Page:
The lower chamber of Poland’s national parliament has passed controversial changes to the country’s media law that impose heavy restrictions on the way broadcasting companies will be licensed.
Proposed changes mean that firms from outside the European Economic Area (EEA) cannot secure a licence to operate a TV or radio station in Poland. This is a change widely viewed as targeting TVN, which is the largest private TV network in the country, and in which the US-based Discovery, Inc. has majority shares.
TVN has been bidding to renew its broadcasting licence since February 2020 without success.
Questions have long been raised about whether the National Broadcasting Council was behaving with impartiality towards TVN. Some senior figures have openly voiced their opposition to granting the licence.
Then the ruling Law and Justice Party (PiS) mooted the surprising legislation. It made questionable claims that the changes were needed to protect the broadcasting market from players from authoritarian states or drug cartels. It was hard not to see the move as having questionable motives. Broadcasting markets in mature EU democracies, such as France, are able to heavily regulate foreign ownership without imposing exclusions on specific regions of the world.
Questionable motives, clear track record
In a recent article, we examined how media policy changes since 2015 are feeding the illiberal and anti-democratic trends in Poland. We argued that the new politics of public media regulations aids democratic backsliding. It is also fuelling the politicisation of public service media.
This new law is yet another example how strategic government practices are deployed to concentrate power into the hands of populist leaders. In Poland, that involved using rhetoric on national security, sovereignty and patriotism to silence opposition voices and undermine media freedom.
The PiS government began intervening in the public broadcasting sector almost as soon as it came to power in 2015. And in 2020 it took aim at the print market and created conditions for the state-owned company, Orlen, to buy the independent Polska Press.
Given this track record, it’s hardly surprising that this latest move has been so widely perceived as an attack on media pluralism.
The act has not yet come into effect since it still needs to be approved by Poland’s senate and president. And this is by no means a given. It was a struggle to get the changes voted through the lower house because the PiS has recently lost its majority after falling out with its coalition partner. The senate vote is provisionally scheduled for September 9 and 10 and will be an even bigger challenge since the PiS does not have majority in the upper chamber and the MPs of the far-right Confederation party are expected to abstain. That would probably block the act in its present form and potentially force the PiS back to the drawing board.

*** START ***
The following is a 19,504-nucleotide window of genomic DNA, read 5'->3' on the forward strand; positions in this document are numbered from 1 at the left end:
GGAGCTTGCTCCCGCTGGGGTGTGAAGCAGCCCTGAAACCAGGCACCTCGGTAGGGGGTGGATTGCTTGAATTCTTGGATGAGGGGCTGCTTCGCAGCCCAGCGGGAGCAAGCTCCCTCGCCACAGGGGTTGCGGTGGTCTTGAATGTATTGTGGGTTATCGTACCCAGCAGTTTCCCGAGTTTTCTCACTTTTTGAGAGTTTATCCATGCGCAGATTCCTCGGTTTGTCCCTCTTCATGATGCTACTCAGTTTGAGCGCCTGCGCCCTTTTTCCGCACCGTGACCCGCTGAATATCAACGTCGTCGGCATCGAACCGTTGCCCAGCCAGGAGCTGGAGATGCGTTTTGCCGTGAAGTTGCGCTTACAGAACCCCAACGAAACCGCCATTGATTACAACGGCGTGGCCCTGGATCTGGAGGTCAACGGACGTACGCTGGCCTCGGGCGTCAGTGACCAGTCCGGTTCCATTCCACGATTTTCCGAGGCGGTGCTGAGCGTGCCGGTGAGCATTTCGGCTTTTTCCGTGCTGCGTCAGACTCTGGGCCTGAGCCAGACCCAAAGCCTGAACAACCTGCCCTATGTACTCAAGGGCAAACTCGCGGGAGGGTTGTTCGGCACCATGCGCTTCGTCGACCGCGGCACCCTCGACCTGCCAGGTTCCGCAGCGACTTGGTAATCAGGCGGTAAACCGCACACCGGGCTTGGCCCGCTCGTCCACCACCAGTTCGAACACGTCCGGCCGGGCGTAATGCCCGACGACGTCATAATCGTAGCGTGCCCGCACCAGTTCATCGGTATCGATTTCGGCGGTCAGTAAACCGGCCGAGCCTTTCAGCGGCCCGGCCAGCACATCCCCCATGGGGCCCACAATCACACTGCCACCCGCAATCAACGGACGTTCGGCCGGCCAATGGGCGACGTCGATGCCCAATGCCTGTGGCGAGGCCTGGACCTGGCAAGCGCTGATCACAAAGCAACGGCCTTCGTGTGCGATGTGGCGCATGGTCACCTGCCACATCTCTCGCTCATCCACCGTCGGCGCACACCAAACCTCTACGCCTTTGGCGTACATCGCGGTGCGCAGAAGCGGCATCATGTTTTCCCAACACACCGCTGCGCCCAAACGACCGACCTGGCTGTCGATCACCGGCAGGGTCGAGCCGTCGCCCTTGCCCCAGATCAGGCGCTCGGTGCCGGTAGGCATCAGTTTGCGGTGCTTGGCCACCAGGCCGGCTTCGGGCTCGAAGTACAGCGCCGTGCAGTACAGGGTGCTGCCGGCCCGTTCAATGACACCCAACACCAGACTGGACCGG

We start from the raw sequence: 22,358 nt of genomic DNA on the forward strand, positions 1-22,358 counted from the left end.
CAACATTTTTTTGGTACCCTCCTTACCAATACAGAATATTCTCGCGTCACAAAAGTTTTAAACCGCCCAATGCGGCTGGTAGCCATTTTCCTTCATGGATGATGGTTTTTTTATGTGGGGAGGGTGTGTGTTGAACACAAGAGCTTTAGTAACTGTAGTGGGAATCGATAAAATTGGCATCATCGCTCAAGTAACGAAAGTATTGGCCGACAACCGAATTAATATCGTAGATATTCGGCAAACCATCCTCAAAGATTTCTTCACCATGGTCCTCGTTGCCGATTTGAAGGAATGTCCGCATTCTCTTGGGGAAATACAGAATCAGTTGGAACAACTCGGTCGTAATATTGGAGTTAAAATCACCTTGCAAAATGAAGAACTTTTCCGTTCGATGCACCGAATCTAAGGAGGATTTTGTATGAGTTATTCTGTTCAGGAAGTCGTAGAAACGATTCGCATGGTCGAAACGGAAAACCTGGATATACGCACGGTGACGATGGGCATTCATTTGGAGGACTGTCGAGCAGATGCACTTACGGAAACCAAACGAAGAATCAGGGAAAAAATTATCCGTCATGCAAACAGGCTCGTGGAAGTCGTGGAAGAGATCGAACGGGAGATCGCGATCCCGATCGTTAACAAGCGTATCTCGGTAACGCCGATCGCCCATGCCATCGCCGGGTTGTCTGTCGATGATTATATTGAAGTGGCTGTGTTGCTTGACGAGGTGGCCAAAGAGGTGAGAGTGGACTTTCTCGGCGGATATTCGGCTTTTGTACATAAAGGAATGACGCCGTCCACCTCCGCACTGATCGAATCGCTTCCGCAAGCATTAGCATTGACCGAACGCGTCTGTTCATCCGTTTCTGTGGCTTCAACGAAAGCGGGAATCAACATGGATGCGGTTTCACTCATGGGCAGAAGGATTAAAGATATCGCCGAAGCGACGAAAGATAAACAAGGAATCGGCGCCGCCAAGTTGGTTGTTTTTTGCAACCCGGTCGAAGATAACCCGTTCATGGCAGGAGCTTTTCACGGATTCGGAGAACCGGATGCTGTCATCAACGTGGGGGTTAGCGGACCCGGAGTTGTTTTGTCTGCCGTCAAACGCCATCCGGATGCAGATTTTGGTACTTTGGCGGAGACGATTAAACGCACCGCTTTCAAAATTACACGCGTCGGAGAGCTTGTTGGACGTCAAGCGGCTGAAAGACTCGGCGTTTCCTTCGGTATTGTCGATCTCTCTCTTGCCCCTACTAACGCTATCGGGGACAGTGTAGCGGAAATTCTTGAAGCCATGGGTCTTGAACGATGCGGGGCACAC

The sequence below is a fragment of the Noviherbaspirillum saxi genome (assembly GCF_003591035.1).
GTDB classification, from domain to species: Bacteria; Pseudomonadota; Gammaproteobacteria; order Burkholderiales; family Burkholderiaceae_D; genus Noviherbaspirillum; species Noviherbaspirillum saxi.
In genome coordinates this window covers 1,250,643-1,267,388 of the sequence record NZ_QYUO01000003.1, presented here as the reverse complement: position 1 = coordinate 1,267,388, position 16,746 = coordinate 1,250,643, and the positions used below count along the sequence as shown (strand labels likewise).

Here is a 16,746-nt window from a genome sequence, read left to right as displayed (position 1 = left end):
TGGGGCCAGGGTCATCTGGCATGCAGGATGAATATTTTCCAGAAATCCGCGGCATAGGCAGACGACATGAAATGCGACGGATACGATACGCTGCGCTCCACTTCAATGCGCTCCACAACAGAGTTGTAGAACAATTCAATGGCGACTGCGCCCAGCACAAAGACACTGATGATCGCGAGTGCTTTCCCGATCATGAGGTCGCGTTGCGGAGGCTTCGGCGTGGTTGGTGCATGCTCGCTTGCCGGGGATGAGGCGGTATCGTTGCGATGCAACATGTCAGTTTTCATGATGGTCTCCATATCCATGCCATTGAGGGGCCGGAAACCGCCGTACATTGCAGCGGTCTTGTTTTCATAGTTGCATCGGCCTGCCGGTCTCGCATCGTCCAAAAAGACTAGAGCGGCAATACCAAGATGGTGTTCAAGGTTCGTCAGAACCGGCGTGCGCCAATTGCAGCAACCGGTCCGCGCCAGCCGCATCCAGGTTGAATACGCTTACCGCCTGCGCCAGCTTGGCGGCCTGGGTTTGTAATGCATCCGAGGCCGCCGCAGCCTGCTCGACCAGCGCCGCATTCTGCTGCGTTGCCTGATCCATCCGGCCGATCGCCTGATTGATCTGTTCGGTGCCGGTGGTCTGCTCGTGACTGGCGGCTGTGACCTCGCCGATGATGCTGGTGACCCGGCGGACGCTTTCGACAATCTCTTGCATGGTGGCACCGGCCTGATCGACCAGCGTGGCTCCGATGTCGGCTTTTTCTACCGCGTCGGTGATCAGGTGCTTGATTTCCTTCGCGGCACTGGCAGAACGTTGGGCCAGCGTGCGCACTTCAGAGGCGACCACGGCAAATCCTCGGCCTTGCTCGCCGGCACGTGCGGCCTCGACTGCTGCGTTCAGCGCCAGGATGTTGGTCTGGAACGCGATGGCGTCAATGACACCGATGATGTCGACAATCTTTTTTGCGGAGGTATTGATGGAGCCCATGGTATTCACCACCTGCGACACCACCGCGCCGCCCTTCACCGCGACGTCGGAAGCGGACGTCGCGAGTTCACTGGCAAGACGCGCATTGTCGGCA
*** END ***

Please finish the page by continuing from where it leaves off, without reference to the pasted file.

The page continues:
There are sure to be protests as the debate heads to the senate. This law is being seen not only as an example of the PiS tendency towards nationalism but also a neat way to boost its own political chances by reshaping the media landscape to the detriment of TVN, a network known for holding the PiS to account.
More broadly, the law is being seen as a key test in the PiS push to implement the illiberal governance model that has strained Poland’s internal politics and relations abroad, not least with the European Union.
The view from abroad
Relations with the EU and US were already tense but now run the risk of being thoroughly destabilised by this outright attack on foreign inward investment.
US secretary of state Antony Blinken has warned the law would “gravely weaken media freedom” while other US State Department representatives have expressed concern about the act arguing that TVN has been part of the Polish media landscape for two decades and that free news media is crucial for democracy.
Heightening the tension, Discovery Inc. has announced that it is to take legal action, claiming that it has been discriminated against by Polish authorities. According to its press release, Poland has broken the provisions of the 1990 Polish-American agreement on investment protection.
Meanwhile, the EU is aware that this law is part of a trend in recent years that has seen multiple central and eastern European states make moves against their national media. European Commission officials are seeking to draft a European Media Freedom Act in the spring in the hope of increasing transparency and accountability when it comes to control and media freedom within the EU. Such action may come too late for Poland’s TV and broadcasters but it could be vital if the Polish government decides to go after internet freedoms too.
The authors do not work for, consult, own shares in or receive funding from any company or organisation that would benefit from this article, and have disclosed no relevant affiliations beyond their academic appointment.